Rondon looks sharp in Tigers' drubbing of Pirates
Bradenton, Fla. – Nothing is sure until he does it repeatedly. And that means Bruce Rondon will need more, a lot more, efforts on a par with Wednesday’s one-inning cameo at McKechnie Field, where the Tigers walloped the Pirates, 10-3, in a Grapefruit League game that featured too many pitches and too many first-week miscues.
But if a potentially vital right-handed reliever is to regain stock with a team that would appreciate his power repertoire, Wednesday was the way to begin.
Rondon arrived in the fourth inning — just after Michigan football coach Jim Harbaugh finished his three-inning stint as Tigers first base coach — and pitched a scoreless inning, striking out Starling Marte on a 3-2 slider and coaxing a pair of pop-ups, while allowing a ground single to Sean Rodriguez.
“He looked good,” said Tigers manager Brad Ausmus, whose team got 10 hits, including home runs by Jarrod Saltalamacchia and rookie JaCoby Jones, while holding the Pirates to six hits.
Rondon’s fastball was straight from his files: mid-90s and moving, while his slider, as well as a single change-up thrown, reflected a reliever the Tigers once viewed as their closer.
Rondon was pleased, not only with his pitches, but more likely, with the fact he might have reversed course with the Tigers following a 2015 season of such steady sloppiness the Tigers sent him home early.
He smiled and nodded Wednesday when asked about his pitches — Rondon speaks minimal English.
“His ability will shine through if he has the right approach,” Ausmus said before Wednesday’s game.
“I think he’s turned the corner. The way he’s been going about his drills, there’s an extra pace to his step.”
Two of the Tigers’ best at-bats Wednesday came courtesy of Saltalamacchia, who decided his ability to swing from either side of the plate was worth flaunting.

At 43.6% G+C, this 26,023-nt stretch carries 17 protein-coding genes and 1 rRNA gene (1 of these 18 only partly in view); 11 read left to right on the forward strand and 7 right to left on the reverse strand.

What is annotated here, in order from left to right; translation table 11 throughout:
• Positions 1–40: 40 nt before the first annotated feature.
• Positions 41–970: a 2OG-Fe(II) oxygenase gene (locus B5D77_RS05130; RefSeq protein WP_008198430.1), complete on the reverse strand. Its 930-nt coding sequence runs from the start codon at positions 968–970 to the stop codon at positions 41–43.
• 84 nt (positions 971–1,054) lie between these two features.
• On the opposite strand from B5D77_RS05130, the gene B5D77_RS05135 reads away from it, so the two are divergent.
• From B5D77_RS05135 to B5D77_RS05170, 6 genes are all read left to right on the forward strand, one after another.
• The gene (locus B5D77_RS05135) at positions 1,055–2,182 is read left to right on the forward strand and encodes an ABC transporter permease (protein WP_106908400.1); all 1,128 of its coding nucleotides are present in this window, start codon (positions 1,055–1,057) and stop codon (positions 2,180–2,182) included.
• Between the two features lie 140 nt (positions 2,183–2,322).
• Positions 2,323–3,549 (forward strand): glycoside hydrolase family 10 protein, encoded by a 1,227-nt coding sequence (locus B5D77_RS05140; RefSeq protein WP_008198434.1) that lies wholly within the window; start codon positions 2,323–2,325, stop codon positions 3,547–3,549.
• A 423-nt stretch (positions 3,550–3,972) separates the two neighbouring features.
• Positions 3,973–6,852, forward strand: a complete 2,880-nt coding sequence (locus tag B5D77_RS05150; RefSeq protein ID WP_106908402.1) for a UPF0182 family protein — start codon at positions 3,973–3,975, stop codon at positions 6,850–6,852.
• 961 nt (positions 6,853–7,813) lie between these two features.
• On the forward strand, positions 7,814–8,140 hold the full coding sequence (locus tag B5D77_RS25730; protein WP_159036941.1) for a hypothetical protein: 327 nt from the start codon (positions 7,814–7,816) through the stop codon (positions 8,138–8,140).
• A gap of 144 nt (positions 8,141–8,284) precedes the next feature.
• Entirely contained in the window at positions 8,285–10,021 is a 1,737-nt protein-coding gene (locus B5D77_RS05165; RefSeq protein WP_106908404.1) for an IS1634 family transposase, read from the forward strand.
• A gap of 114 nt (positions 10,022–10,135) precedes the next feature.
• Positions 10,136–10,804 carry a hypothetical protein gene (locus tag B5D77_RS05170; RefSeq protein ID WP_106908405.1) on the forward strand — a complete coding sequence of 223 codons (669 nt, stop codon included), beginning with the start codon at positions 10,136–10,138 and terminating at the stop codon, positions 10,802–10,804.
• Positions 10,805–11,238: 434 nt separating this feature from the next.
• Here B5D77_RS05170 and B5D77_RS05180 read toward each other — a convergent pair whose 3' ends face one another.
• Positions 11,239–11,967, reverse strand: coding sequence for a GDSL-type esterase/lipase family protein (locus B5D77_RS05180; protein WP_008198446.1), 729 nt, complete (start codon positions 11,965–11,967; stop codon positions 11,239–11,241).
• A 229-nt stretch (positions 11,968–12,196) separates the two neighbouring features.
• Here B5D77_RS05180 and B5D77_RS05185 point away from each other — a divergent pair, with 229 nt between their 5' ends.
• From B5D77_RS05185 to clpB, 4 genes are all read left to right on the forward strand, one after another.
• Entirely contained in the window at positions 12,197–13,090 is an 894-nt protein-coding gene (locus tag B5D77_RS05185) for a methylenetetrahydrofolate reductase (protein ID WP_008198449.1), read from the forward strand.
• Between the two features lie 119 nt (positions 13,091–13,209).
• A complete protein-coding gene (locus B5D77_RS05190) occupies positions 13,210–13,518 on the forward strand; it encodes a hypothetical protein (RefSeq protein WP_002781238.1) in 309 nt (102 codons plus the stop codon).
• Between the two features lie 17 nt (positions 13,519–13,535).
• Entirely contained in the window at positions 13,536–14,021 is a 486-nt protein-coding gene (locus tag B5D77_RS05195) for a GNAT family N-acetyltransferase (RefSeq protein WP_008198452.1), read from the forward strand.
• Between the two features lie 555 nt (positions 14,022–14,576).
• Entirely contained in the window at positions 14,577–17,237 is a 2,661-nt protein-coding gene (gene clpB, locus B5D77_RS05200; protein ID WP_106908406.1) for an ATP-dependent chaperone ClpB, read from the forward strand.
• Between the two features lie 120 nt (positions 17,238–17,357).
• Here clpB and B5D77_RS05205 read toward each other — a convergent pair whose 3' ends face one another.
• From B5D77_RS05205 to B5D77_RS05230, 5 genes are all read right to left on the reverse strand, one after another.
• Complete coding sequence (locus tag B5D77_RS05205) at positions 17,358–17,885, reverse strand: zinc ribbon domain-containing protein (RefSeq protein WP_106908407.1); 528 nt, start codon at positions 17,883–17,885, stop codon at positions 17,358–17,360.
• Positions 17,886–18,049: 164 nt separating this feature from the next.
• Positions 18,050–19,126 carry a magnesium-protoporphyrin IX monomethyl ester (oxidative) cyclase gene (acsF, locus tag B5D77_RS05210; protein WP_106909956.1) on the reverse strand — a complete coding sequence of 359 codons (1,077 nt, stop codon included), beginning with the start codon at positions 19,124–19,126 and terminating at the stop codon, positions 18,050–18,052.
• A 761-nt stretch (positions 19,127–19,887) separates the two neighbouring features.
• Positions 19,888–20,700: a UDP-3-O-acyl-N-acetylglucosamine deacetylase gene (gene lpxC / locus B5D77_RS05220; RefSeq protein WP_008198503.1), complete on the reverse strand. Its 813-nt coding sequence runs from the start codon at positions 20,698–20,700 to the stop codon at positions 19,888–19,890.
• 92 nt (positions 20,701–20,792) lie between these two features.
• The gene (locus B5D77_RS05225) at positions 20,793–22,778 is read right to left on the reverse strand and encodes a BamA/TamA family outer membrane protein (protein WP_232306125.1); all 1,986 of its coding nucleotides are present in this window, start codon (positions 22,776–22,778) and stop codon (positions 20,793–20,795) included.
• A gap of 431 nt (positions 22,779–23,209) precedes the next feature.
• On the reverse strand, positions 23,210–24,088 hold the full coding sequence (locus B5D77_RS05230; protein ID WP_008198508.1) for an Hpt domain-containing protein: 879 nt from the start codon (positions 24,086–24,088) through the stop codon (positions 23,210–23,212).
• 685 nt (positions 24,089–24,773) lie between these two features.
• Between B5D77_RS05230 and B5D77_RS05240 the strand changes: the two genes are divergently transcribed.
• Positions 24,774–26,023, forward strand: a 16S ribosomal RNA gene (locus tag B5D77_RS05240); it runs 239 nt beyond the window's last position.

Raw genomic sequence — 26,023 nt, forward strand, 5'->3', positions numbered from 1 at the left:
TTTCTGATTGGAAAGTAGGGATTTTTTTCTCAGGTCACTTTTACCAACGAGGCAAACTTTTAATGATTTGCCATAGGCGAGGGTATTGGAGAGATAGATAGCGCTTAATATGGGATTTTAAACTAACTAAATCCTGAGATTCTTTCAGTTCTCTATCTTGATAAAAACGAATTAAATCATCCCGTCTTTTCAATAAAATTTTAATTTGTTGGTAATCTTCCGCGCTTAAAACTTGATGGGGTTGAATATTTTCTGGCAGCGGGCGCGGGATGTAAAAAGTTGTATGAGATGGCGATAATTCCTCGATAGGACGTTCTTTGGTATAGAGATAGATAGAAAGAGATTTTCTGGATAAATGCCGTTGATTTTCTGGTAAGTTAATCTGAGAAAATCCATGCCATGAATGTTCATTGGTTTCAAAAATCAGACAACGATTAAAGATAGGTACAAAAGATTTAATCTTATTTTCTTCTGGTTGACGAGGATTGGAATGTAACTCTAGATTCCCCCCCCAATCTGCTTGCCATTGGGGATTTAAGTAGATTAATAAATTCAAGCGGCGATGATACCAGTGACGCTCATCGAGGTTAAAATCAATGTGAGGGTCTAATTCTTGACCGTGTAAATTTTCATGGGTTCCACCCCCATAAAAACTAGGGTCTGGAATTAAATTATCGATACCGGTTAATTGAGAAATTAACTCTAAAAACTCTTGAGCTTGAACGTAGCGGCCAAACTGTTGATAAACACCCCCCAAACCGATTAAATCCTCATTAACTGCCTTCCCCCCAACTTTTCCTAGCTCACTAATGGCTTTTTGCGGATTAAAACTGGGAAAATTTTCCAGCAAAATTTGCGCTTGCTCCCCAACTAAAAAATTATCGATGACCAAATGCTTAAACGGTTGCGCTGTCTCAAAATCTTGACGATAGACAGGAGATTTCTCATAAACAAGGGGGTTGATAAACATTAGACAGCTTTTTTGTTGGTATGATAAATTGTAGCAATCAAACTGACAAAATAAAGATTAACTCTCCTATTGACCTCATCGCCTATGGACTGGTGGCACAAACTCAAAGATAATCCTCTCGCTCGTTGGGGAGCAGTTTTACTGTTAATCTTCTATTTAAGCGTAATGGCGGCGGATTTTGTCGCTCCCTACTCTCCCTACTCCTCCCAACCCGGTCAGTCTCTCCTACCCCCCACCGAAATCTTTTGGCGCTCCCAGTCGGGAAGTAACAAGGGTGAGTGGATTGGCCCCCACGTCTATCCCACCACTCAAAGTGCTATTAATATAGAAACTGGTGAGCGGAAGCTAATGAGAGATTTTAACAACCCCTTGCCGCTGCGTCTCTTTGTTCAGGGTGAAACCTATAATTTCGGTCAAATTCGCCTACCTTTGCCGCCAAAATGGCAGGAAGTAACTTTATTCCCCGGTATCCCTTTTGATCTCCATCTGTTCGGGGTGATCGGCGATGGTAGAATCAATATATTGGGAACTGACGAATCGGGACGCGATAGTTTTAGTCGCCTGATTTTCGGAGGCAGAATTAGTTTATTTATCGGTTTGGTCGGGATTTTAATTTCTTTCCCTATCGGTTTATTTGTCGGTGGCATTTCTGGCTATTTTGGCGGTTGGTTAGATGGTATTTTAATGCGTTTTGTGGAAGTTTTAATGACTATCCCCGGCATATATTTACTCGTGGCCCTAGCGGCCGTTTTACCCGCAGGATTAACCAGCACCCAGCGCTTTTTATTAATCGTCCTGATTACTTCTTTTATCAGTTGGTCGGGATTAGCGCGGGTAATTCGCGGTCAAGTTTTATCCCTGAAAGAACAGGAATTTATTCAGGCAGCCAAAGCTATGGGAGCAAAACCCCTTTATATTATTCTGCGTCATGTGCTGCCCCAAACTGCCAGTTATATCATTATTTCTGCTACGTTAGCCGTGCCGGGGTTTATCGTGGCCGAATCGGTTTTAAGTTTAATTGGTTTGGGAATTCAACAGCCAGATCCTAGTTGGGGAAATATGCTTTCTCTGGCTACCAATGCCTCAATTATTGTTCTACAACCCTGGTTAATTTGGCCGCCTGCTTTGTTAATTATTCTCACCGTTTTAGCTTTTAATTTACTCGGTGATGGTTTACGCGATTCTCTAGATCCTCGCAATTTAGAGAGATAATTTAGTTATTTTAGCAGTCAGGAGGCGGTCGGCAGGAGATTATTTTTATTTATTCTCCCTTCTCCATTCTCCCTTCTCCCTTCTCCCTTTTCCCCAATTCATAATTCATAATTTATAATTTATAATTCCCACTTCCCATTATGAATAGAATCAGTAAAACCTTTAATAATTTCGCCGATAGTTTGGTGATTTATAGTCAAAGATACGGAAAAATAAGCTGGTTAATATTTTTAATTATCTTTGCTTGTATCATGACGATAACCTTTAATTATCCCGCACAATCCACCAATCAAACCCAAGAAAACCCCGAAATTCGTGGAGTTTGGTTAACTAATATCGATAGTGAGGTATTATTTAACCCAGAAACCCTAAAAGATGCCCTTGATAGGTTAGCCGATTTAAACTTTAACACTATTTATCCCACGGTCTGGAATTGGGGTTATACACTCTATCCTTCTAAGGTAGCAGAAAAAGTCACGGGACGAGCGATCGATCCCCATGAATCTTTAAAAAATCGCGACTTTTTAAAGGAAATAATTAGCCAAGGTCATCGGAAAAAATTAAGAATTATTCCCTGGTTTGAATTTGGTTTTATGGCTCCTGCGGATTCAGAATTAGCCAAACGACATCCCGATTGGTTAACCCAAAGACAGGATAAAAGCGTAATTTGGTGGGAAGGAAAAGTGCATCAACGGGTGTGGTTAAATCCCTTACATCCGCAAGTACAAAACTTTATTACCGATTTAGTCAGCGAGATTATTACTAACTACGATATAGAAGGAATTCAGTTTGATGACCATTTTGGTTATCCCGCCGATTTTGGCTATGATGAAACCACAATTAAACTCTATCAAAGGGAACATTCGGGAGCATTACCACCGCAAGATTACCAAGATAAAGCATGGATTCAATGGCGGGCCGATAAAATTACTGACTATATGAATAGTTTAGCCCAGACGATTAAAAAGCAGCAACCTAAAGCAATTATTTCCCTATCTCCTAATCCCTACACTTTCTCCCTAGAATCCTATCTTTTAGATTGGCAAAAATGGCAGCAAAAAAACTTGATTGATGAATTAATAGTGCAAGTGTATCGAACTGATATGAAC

In the Tigers’ four-run first, batting right-handed, he ripped a double up the left-center-field gap. In the sixth, he slammed, left-handed, a long homer past the right-field fence.
“It never feels good at the same time,” said Saltalamacchia, referring to his opposite-side swings. “I’m just trying to be a little smarter, not trying to pull the ball.”
Saltalamacchia has played nine seasons in the big leagues but is only 30 and, because of his power (.474 slugging percentage in 2015), could bring the Tigers a helpful bat off the bench or as James McCann’s fill-in at catcher.
“He scuffled a little bit last year,” Ausmus said, referring to Saltalamacchia’s .225 batting average in 79 games for the Marlins and Diamondbacks. “But he’s shown that capacity for power.”
The Tigers got another home run Wednesday from Jones, his second of the week. This one was an opposite-field liner that cleared the right-field fence.
Jones, 23, will miss the first 38 games of the 2016 season because of a suspension for having used non-addictive drugs in 2015.
“Got some power,” Ausmus said. “He’s a big kid (6-foot-3, 205 pounds). He’s still got some developing to do. But you can see the skill set.”
They threw too many pitches and missed too many spots. But the brunt of the work done Wednesday by four pitchers dueling for 25-man roster jobs was acceptable, Ausmus said.
Buck Farmer, Jeff Ferrell, Bobby Parnell, and Rondon combined for 5⅓ innings, one run, four hits, four walks, and two strikeouts.
“Overall, a pretty nice job,” said Ausmus, who started Farmer and saw a right-hander who has added two pitches (cutter and slow curve) allow a run on a hit and two walks.
Ferrell, who pitched for the Tigers briefly last season, allowed a hit and a walk in a one-inning cameo. Parnell signed with the Tigers two weeks ago and pitched a scoreless 1⅓ innings that yielded a hit and a walk, as well as a strikeout.
The Pirates scored twice in the ninth against prospect Adam Ravenelle, helped by three walks and an error.
He has had little to show for some very good at-bats this week (RBI single Wednesday) but third baseman Nick Castellanos has hit the ball hard in three games.
“Yeah, and I like what I’ve seen on defense,” said Ausmus, who loves Castellanos’ “concentration” and his focus, right down to the way in which he tagged at second and moved to third Wednesday on a fly-out.
“I like what I see there.”